Back to Alaska. For purposes of its research, the university used a plausible — but still hypothetical — example of a large power plant and a coal mine near Skwentna in the western Matanuska-Susitna Borough. The study assumed a new 75-mile pipeline would be built to carry the captured C02 to the existing Beluga gas field west of Anchorage.

The Beluga field has a lot of underground reservoir space available for CO2 storage that is estimated sufficient for more than 60 years of carbon dioxide storage from a 400-megawatt power plant at Skwentna. The example also assumes a 75-mile power transmission line to Chugach Electric Association’s Beluga power station near the gas field where the new power could be connected with Chugach’s existing transmission, feeding it into the Railbelt electric grid that serves Southcentral and Interior Alaska.

Skwentna was used as an example because there are known coal resources and a company that is now exploring. Also, there would be a market for the power in Southcentral Alaska communities if the coal plant and transmission line were built. The predicted shortfall of natural gas from Cook Inlet gas fields has utilities in the region searching for alternative sources of energy, and this could be one.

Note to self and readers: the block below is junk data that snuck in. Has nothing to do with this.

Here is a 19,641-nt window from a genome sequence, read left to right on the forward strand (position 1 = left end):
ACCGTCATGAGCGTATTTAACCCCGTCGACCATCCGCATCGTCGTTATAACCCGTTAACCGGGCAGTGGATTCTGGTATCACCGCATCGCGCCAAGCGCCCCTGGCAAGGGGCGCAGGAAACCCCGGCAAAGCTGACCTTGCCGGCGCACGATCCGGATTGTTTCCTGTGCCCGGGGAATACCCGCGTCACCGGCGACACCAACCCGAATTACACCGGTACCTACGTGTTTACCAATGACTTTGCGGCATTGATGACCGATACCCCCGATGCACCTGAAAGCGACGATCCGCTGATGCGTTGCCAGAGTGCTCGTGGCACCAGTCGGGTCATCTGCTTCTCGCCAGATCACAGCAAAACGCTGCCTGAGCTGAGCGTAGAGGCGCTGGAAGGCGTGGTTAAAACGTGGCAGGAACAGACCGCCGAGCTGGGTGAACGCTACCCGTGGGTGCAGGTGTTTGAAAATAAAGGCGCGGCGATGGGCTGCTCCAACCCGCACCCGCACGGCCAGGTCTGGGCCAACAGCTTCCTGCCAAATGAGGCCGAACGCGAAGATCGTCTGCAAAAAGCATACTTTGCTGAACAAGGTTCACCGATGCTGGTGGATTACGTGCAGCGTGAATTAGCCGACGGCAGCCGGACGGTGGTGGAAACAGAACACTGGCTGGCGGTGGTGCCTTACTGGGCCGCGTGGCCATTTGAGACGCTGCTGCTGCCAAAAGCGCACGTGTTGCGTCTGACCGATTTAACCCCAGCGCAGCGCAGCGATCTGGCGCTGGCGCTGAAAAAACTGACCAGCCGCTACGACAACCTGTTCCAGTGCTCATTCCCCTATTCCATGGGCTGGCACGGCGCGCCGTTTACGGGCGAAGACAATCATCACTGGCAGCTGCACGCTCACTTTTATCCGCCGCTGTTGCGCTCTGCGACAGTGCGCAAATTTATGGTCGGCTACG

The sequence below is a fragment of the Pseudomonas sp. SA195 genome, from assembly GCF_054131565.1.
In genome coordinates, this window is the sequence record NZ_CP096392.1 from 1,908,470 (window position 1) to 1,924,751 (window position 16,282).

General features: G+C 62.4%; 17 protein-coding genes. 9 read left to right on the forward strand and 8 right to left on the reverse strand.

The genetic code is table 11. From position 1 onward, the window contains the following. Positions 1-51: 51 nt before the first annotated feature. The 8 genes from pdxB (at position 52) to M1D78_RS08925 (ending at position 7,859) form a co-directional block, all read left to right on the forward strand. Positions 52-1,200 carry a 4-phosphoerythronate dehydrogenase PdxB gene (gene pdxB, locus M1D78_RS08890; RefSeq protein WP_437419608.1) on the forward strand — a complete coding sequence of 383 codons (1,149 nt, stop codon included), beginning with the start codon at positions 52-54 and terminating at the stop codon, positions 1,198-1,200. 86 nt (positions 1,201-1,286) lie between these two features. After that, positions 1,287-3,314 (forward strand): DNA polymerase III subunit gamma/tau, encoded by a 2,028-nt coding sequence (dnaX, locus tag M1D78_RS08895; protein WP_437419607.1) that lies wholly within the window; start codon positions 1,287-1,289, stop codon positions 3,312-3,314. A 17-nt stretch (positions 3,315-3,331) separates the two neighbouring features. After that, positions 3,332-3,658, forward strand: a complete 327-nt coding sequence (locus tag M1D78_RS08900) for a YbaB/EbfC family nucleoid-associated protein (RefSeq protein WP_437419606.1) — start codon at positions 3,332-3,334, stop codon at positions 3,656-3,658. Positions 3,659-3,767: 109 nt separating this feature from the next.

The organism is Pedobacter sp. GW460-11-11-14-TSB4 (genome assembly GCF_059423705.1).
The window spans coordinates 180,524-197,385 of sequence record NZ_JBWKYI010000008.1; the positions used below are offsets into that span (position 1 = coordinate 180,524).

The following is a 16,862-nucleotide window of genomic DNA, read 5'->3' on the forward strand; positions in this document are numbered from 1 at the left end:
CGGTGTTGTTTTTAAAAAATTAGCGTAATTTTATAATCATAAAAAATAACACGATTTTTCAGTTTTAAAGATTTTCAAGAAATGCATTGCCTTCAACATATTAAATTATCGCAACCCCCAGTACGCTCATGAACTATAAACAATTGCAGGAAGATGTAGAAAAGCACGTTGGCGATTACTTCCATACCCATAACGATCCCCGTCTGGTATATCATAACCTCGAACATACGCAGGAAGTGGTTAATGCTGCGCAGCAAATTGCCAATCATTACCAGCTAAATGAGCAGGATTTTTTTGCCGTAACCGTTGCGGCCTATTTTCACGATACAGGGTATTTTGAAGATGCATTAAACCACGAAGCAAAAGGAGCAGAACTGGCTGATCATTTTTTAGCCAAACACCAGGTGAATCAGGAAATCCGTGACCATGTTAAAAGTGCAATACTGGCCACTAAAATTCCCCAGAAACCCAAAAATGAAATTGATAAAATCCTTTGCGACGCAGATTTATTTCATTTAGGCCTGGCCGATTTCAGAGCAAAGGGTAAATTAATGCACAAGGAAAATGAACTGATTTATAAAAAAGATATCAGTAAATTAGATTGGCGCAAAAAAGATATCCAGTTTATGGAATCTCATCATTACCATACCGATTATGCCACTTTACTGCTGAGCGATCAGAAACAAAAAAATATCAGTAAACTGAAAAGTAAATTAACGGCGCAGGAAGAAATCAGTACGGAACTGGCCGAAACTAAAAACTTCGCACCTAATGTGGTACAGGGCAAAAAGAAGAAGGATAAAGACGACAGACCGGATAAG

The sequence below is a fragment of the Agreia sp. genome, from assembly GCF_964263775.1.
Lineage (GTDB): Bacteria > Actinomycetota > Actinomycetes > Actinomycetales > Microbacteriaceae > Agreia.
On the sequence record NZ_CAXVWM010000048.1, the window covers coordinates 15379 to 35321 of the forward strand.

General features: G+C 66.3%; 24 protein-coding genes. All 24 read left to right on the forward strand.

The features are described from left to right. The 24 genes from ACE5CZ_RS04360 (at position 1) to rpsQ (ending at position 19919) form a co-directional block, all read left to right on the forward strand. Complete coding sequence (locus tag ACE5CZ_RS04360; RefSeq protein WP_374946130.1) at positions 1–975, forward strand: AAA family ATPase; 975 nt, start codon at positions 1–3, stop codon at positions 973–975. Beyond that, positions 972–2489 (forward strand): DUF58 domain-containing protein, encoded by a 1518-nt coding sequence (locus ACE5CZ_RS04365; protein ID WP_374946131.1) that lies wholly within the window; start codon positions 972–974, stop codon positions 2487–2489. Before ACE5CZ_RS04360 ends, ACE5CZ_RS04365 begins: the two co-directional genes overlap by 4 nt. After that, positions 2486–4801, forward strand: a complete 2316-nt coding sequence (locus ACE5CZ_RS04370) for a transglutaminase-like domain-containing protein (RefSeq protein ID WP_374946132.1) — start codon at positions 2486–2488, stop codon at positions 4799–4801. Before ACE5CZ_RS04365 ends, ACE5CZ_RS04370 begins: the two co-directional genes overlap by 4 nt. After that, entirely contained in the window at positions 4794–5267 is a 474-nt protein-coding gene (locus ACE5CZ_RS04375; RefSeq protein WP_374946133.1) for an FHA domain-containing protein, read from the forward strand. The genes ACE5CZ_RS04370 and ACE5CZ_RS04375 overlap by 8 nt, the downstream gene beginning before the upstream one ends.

I admit a large power plant and coal mine at Skwentna, which is off in the boondocks, seems a stretch. But power plants and transmission lines have been built before in less-accessible areas. Chugach Electric’s Beluga power plant, for example, was built in the 1960s without road access. There is still no road to the Beluga plant, which is still operating.

Skwentna’s relative proximity to the Beluga gas field for CO2 storage makes it plausible. However, other locations for a coal plant with carbon capture are possible, such as near the existing Usibelli coal mine at Healy, south of Fairbanks. But Healy is much farther from the Beluga gas field and would require a longer CO2 pipeline of about 280 miles.

It may be possible to inject and store CO2 in underground coal seams at Healy, but research on coal-bed storage is not very far along. Still, the plus for Healy is that there is already a coal mine, two coal-fired power plants, and long-distance electric transmission lines. The university hopes to examine the possibility of carbon capture there but needs additional support.

That includes state support, too. UAF is now waiting on whether the Legislature can fund the $2 million needed this year to match a $9 million federal grant for more work on coal carbon capture and storage.

Meanwhile, here’s some data from the university’s study on coal carbon capture, in metric tons of CO2 emissions per gigawatt hour of electricity (a metric ton is 2,200 pounds compared with a U.S. ton of 2,000 pounds): Coal without carbon capture: 1,100 metric tons; natural gas, current: 550 metric tons; wind power with natural gas backup (wind or solar must have backup for reliability): 250 metric tons; Coal with carbon capture: 100 metric tons.

To me, this sounds promising. We should not ignore it.

Tim Bradner is publisher of the Alaska Legislative Digest and Alaska Economic Report.